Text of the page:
After 360 years of military use, the Citadel in Marseille is opening its doors to the public

From May 4, locals and tourists will be able to explore the fortress built in the 17th century.E century and since 1967 it has been classified as a “historic monument”.

The Citadel of Marseille – or Fort Saint-Nicolas – which was built between 1660 and 1664 and overlooks the Old Port, will open its doors to the general public from Saturday 4 May after almost 360 years of military use. The Citadel, which is already occasionally open to the public on special occasions such as heritage days, wants to become “a place of life where Marseillais and tourists can come and relax but also enjoy a cultural program and historical visits”Mathilde Rubinstein, deputy director of the association that manages the site, explained on Monday.

“We know we’ll be the next place people come to drink while watching the sunset over the sea and harbour”, smiled the director of the Citadelle de Marseille association, created within the SOS group, specializing in social entrepreneurship. The Citadel will open its doors to the public every weekend in May, then five days a week into the night, starting in June.

A symbol of royal authority since its construction under Louis XIV, the fortress was partially destroyed by revolutionaries in 1789, then rebuilt by Napoleon. During the Second World War it was used by the Vichy regime – who notably imprisoned former minister Jean Zay here – and then by the Nazi occupiers, before being reclaimed by the French army to become a laboratory for tropical disease research. Finally, in 2010, the Citadel was bequeathed by the army to the city of Marseille.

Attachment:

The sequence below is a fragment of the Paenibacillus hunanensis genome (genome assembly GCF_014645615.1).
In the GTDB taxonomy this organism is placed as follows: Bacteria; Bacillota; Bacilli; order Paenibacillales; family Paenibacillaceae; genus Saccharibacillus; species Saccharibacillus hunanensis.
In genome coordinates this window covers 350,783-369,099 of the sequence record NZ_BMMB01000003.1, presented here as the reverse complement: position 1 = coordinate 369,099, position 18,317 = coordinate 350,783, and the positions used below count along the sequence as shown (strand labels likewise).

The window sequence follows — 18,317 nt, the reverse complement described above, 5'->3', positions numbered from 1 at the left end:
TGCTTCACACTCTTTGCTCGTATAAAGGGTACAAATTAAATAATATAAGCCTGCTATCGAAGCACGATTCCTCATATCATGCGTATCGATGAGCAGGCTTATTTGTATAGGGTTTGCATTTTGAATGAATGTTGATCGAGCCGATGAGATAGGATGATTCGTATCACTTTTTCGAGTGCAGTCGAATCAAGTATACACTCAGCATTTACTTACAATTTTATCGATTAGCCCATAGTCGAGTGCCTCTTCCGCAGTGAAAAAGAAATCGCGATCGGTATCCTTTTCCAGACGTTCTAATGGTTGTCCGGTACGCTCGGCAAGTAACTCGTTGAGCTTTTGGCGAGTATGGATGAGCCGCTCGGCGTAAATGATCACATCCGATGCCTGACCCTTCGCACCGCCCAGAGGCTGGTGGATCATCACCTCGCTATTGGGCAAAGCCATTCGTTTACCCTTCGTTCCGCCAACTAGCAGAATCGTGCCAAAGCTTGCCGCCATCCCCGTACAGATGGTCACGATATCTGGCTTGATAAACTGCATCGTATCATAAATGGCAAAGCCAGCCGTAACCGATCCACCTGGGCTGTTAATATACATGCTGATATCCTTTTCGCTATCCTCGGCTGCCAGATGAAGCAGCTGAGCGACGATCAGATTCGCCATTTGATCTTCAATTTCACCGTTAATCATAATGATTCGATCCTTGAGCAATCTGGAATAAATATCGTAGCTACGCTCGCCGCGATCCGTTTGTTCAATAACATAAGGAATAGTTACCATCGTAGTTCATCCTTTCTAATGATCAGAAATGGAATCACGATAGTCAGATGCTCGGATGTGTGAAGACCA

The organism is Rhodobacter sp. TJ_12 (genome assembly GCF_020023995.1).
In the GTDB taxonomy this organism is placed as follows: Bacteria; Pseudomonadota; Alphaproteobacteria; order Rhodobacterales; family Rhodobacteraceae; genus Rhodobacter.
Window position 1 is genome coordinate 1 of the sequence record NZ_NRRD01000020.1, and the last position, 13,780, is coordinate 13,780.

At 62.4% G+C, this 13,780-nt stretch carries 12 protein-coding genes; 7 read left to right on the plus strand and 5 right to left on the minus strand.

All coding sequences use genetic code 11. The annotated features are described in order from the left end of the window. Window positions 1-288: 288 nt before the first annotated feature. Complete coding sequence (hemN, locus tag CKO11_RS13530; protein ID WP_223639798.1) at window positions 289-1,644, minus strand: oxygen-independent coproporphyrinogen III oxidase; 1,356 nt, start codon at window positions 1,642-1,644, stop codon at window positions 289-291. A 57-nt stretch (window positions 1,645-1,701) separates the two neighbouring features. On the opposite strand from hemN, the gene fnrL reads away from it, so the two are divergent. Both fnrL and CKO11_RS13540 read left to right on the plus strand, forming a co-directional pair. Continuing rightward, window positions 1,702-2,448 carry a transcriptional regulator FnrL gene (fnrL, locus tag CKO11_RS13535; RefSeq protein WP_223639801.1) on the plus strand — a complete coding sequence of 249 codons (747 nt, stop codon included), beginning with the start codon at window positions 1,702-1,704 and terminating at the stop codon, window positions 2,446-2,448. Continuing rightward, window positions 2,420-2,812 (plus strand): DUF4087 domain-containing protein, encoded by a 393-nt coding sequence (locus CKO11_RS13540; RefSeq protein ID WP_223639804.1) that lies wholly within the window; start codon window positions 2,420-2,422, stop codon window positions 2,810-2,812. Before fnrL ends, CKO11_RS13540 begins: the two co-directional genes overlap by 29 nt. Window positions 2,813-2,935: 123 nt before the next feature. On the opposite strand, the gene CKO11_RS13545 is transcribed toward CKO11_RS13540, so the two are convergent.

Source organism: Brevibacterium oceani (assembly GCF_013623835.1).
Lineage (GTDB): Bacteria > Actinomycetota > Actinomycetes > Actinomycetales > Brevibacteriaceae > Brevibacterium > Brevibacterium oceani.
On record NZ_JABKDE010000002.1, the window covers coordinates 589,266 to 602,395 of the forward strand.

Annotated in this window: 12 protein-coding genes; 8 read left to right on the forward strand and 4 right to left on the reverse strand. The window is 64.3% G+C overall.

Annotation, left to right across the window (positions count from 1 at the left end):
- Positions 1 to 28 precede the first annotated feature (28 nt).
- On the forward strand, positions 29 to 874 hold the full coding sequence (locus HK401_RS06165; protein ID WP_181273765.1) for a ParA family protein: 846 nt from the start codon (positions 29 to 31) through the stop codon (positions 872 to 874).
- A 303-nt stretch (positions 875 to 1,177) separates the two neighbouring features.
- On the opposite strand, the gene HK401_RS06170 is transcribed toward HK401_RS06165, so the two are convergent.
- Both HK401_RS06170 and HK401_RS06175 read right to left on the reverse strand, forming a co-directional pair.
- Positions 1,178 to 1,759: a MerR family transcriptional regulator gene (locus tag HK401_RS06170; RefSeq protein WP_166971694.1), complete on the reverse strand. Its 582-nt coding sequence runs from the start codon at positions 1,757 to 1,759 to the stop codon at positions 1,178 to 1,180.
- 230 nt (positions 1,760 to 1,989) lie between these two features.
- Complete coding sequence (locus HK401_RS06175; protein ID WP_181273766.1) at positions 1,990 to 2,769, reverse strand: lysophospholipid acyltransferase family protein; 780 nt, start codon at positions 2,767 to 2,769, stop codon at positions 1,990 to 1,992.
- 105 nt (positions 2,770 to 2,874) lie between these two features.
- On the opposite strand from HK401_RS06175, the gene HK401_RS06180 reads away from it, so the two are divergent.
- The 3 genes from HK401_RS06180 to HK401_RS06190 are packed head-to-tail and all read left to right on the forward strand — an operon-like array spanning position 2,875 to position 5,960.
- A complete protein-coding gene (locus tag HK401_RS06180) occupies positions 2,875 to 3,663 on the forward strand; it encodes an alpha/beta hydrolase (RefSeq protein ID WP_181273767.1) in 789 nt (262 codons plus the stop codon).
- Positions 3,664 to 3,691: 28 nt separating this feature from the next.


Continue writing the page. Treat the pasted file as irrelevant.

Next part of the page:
It was classified as a “historic monument” in 1967, and the first restoration work began in 2003 under the auspices of the association. Acta Vista, specializing in this type of construction site with people in precarious situations. This association is one of the 650 entities that make up the Marseille SOS group.

“In twenty years, almost 7,000 job seekers have passed through the construction site on their way to professional reintegration”welcomed Monday by the Deputy Director GeneralActa Vista, Demotes-Maynard Daisy. The site actually served as a springboard for 90% of the workers who passed through, “not necessarily in the historic buildings sector”she elaborated, though each was trained in the profession “For work”, as construction progressed. This first stage of renovation achieved, the city of Marseille delegated the administration of the fortress to the association in 2021 Citadel in Marseille.

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